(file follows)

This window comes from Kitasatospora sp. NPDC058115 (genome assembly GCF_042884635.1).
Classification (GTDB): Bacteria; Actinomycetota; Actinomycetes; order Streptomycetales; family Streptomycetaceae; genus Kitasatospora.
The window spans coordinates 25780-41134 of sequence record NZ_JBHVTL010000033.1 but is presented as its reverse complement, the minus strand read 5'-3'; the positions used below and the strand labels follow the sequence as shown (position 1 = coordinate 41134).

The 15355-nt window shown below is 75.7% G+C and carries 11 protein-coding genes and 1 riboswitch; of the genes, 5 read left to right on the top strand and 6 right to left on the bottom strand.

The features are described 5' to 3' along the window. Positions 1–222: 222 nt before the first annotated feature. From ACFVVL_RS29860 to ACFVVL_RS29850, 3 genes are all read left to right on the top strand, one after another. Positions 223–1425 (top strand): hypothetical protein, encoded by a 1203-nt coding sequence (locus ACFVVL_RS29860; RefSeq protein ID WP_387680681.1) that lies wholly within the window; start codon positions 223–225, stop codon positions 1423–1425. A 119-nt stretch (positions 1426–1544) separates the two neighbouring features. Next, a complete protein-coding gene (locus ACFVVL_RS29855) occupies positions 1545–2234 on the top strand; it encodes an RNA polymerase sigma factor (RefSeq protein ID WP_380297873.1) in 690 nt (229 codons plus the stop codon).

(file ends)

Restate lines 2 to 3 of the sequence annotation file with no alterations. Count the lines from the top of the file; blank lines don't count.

Classification (GTDB): Bacteria; Actinomycetota; Actinomycetes; order Streptomycetales; family Streptomycetaceae; genus Kitasatospora.
The window spans coordinates 25780-41134 of sequence record NZ_JBHVTL010000033.1 but is presented as its reverse complement, the minus strand read 5'-3'; the positions used below and the strand labels follow the sequence as shown (position 1 = coordinate 41134).